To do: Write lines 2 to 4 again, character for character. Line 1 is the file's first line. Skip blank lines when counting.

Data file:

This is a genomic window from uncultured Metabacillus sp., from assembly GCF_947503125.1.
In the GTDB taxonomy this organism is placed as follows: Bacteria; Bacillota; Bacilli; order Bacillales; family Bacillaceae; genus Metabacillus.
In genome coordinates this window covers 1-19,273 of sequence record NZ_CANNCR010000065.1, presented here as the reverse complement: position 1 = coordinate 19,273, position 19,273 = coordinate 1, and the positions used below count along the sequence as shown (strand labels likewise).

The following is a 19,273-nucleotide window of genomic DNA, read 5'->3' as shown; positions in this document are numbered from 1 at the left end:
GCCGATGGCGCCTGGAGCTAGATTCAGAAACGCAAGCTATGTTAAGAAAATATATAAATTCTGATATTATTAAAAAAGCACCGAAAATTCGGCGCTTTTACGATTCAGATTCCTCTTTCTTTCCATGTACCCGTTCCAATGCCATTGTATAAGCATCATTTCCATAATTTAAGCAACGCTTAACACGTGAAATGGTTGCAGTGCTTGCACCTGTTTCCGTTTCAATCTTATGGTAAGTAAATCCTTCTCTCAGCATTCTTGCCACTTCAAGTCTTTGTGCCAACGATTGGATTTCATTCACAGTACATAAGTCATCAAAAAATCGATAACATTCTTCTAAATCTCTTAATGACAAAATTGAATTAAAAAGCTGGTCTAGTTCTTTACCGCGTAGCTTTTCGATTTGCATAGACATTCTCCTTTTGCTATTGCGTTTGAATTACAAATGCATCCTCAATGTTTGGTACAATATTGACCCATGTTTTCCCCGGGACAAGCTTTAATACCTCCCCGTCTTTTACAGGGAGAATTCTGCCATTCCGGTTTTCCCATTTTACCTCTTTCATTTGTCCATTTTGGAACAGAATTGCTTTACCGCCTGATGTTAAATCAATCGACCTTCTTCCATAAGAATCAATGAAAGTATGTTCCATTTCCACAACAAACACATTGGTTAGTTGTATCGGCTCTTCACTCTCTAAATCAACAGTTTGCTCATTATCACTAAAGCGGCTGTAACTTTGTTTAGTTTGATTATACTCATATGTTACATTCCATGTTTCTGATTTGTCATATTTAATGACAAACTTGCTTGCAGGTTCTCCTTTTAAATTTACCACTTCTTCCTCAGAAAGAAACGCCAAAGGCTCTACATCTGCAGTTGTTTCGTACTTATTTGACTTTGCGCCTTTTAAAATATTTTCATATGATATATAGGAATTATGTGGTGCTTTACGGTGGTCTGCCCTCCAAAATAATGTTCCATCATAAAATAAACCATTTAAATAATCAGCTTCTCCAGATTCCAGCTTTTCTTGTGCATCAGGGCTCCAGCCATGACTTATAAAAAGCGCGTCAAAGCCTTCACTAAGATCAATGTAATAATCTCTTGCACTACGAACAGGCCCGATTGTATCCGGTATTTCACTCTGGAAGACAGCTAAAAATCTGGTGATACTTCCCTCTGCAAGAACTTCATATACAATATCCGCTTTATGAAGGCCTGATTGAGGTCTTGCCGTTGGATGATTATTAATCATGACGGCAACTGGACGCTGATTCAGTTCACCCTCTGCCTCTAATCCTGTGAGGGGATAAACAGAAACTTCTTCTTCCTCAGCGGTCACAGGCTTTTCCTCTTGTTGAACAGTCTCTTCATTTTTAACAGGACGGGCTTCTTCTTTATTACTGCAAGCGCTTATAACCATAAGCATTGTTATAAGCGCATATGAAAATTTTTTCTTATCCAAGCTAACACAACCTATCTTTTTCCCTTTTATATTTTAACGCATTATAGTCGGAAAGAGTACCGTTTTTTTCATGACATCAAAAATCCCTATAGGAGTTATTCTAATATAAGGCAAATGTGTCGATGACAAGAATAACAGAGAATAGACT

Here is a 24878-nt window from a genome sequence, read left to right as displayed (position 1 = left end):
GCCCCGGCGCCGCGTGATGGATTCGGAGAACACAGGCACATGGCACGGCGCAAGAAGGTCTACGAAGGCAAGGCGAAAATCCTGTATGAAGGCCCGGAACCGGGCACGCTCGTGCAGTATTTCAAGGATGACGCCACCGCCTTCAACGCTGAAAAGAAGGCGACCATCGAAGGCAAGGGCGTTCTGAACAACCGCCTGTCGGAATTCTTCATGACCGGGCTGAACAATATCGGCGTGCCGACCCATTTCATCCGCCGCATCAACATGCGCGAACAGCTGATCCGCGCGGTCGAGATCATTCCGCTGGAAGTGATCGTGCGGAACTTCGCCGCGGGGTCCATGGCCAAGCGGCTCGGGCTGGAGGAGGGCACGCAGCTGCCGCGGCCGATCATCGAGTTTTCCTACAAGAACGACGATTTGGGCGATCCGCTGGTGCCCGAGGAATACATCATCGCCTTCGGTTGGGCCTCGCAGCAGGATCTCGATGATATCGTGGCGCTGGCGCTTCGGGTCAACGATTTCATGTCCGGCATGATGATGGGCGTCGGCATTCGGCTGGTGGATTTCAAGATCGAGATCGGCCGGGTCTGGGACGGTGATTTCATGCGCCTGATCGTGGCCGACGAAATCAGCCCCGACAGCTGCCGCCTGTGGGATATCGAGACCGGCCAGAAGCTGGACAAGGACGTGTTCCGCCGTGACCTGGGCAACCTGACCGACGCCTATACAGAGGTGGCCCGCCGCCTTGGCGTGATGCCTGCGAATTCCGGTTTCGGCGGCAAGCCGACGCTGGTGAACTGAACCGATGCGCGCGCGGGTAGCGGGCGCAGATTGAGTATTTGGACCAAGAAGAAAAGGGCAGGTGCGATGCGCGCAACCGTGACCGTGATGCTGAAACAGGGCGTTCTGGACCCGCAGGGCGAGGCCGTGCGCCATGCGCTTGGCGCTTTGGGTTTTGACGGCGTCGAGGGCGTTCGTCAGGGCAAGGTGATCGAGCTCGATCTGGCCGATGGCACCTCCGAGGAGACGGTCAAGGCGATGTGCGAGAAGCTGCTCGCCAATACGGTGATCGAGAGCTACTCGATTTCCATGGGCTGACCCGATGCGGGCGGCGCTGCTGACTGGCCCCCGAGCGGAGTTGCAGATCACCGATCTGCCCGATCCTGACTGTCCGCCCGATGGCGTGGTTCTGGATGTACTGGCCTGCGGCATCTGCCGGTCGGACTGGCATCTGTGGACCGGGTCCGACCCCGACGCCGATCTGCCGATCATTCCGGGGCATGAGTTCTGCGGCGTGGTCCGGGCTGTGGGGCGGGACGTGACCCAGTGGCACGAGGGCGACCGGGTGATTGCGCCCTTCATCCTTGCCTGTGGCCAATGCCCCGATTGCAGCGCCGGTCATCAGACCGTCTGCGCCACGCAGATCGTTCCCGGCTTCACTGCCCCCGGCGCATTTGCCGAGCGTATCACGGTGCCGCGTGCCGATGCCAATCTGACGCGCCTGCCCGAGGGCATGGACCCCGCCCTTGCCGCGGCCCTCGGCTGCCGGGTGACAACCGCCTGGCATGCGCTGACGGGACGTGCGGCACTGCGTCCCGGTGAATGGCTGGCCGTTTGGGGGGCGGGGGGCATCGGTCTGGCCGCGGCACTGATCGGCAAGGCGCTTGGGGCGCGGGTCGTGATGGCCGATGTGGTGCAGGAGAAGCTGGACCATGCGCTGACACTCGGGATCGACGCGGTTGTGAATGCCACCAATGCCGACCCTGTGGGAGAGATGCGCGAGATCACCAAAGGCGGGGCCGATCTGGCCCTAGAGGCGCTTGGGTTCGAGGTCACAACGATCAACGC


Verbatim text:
In the GTDB taxonomy this organism is placed as follows: Bacteria; Bacillota; Bacilli; order Bacillales; family Bacillaceae; genus Metabacillus.
In genome coordinates this window covers 1-19,273 of sequence record NZ_CANNCR010000065.1, presented here as the reverse complement: position 1 = coordinate 19,273, position 19,273 = coordinate 1, and the positions used below count along the sequence as shown (strand labels likewise).

The following is a 19,273-nucleotide window of genomic DNA, read 5'->3' as shown; positions in this document are numbered from 1 at the left end: